Offseason Grade: A-

Indianapolis Colts: Chris Ballard

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    Darron Cummings/Associated Press

    The Colts did something this offseason they had either been avoiding in recent years or stumbling while trying to execute: They addressed their defense in a way that was both significant and economical.

    That started during free agency with the additions of Jabaal Sheard and John Simon. They'll be paid a combined $4 million in 2017, according to Spotrac. Sheard fell out of favor with the Patriots in 2016, but he's only one season removed from recording eight sacks. And Simon totaled 8.5 sacks in a part-time rotational role for the Texans over the past two seasons.

    They should boost a 19th-ranked pass rush, and safety Malik Hooker will then give the defense a kick in the rear. The Colts selected Hooker with their first-round pick after he intercepted eight passes during his final season with the Buckeyes.

    On the other side of the ball, the Colts addressed another area of need by dipping into a strong running back class and calling Marlon Mack's name in the fourth round.

    Mack can eventually take over for annual 1,000-plus-yard rusher Frank Gore and in the meantime provide a powerful burst the veteran lacks. He ran for 3,609 yards over three seasons at South Florida, scoring 32 times.

    The Colts gave quarterback Andrew Luck another offensive weapon in wide receiver Kamar Aiken, too. Luck has plenty of support both offensively and defensively now, which means the Colts will quickly run out of excuses for not winning after two straight 8-8 seasons.

    Offseason Grade: A

Jacksonville Jaguars: David Caldwell

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    Gregory Payan/Associated Press

    On paper, the Jaguars had a franchise-changing offseason.

    That's because on paper they can now field one of the league's most impenetrable defenses after signing cornerback A.J. Bouye, safety Barry Church and defensive end Calais Campbell. Bouye is a fast-rising young corner after his 16 passes defensed in 2016. And Campbell continues to be a dominant, towering pass-rusher and edge defender. He finished 2016 with eight sacks and 53 tackles at the age of 30.

    On paper, the Jaguars should also have a re-energized offense after the addition of Leonard Fournette. At 6'0" and 240 pounds, Fournette ran the 40-yard dash in only 4.51 seconds. His blend of power and speed is what led to 1,953 rushing yards in 2015 with 22 touchdowns.

    All of that should come together nicely. But the best-laid plans on paper could also quickly be derailed if quarterback Blake Bortles continues to struggle.

    Offseason Grade: A

Kansas City Chiefs: John Dorsey

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    Michael Conroy/Associated Press

    Leaping up to grab quarterback Patrick Mahomes in the draft is the highlight of the Chiefs' offseason after a zen-like free-agency period.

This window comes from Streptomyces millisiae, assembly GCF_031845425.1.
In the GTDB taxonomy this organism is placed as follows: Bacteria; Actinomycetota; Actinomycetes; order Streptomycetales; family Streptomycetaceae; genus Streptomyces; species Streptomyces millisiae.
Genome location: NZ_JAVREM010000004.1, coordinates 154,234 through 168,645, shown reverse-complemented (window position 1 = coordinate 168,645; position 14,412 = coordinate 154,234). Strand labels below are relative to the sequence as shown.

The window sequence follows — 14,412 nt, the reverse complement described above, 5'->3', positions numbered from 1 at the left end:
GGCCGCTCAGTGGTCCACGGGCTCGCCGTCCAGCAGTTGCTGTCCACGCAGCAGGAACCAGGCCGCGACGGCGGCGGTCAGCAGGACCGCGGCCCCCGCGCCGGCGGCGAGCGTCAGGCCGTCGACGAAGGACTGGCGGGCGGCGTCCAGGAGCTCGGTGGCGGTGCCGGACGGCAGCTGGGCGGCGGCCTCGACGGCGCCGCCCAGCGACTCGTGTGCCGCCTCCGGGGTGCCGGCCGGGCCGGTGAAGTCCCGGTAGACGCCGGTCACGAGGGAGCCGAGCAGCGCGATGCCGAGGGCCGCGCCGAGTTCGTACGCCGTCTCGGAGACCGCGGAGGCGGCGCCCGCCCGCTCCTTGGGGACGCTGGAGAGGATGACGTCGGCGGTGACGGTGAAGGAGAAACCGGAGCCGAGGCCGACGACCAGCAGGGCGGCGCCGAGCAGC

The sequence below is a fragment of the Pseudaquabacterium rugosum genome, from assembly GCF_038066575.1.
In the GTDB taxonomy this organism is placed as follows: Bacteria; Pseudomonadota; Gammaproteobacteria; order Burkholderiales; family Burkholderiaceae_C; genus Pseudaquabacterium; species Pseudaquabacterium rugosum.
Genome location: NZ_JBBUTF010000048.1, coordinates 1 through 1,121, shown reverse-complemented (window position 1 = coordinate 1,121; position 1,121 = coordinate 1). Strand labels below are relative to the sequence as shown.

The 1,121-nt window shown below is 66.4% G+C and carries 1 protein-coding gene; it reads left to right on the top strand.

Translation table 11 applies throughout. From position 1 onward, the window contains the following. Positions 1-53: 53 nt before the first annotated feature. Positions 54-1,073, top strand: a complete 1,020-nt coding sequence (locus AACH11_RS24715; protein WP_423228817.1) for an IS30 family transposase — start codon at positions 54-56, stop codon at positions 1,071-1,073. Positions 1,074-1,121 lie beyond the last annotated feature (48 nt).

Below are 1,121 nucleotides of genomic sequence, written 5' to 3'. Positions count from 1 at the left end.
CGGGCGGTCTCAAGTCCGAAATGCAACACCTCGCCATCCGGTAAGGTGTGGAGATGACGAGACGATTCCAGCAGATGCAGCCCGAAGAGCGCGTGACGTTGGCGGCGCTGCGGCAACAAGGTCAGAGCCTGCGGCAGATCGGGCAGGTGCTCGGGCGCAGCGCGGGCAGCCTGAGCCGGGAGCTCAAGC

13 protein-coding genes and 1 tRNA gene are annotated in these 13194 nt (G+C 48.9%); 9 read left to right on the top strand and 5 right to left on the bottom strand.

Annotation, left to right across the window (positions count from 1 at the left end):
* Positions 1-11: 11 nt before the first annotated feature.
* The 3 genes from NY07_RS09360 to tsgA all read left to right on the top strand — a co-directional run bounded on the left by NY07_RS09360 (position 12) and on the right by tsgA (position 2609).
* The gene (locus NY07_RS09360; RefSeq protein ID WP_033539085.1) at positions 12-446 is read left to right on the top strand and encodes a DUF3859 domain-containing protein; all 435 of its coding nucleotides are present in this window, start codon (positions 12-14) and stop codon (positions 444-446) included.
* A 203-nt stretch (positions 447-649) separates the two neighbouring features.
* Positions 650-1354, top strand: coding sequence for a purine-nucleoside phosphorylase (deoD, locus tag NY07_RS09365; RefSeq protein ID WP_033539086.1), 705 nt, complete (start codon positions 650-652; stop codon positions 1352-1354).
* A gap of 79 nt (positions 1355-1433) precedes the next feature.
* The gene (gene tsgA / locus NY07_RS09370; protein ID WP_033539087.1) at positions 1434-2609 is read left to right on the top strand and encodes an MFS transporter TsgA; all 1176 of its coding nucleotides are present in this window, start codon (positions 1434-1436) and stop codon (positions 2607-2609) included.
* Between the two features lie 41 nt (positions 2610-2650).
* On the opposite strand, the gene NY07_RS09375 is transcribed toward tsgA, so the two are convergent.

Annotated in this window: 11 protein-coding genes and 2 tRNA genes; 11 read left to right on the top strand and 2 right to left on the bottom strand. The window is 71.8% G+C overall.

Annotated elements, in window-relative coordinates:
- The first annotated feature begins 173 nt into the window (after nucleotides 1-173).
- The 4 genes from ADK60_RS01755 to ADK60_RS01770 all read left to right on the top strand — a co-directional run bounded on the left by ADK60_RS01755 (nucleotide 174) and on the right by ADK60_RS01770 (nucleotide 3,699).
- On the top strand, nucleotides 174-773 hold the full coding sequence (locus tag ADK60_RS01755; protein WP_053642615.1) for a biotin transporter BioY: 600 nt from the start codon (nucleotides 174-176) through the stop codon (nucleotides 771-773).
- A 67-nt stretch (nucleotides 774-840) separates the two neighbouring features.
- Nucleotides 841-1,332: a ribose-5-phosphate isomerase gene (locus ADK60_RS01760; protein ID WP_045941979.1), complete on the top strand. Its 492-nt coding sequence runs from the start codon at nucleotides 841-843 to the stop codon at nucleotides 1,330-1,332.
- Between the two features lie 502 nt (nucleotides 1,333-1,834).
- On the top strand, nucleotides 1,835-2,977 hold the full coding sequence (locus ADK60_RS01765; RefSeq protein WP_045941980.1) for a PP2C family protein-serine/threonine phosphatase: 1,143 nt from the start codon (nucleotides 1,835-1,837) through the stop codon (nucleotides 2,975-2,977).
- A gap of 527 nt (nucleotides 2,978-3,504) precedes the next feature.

The move to get Mahomes was a little curious but in hindsight also inevitable.

    Quarterbacks always fly off the board quickly because the position is in such high demand. It's fair to wonder if the Chiefs were wise to trade three premium picks (two first-round picks and a third-rounder) in a draft that didn't have one standout quarterback. That's the curious part, but the reality is if Mahomes was their guy, he likely wouldn't have been around at No. 27, the Chiefs' original first-round perch.

    Mahomes lands in the ideal place for his development.

    Alex Smith will turn 33 in May and is still under contract for two more seasons. He can keep being the caretaker for a run-oriented offense and a team that wins with defense first. As he does that, Mahomes will be waiting and learning.

    Specifically, Mahomes will need to learn how to better go through his progressions and read the field. Arm strength isn't an issue, but that strength can also be a weakness, as he has never seen a throwing window he doesn't like.

    That's where the Brett Favre comparisons come from, and they're meant both as a compliment and an insult. Mahomes threw for 4,600-plus yards in each of his final two seasons at Texas Tech, including 5,052 yards in 2016. But he also threw 25 interceptions over only two full seasons as the starter.

    Over time, he'll learn to harness that arm strength. And his developmental journey will be guided by known quarterback whisperer Andy Reid.

    Offseason Grade: B

Miami Dolphins: Chris Grier

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    Wilfredo Lee/Associated Press

    The Dolphins had a quiet offseason, at least by their standards.

    There was no headline-grabbing signing like when an entire bank was thrown at defensive tackle Ndamukong Suh. Instead, this new era of Dolphins football under general manager Chris Grier seems to be centered around retaining in-house talent and sprinkling in key free-agent pieces while focusing on the draft. So basically, the team is operating like a well-run organization.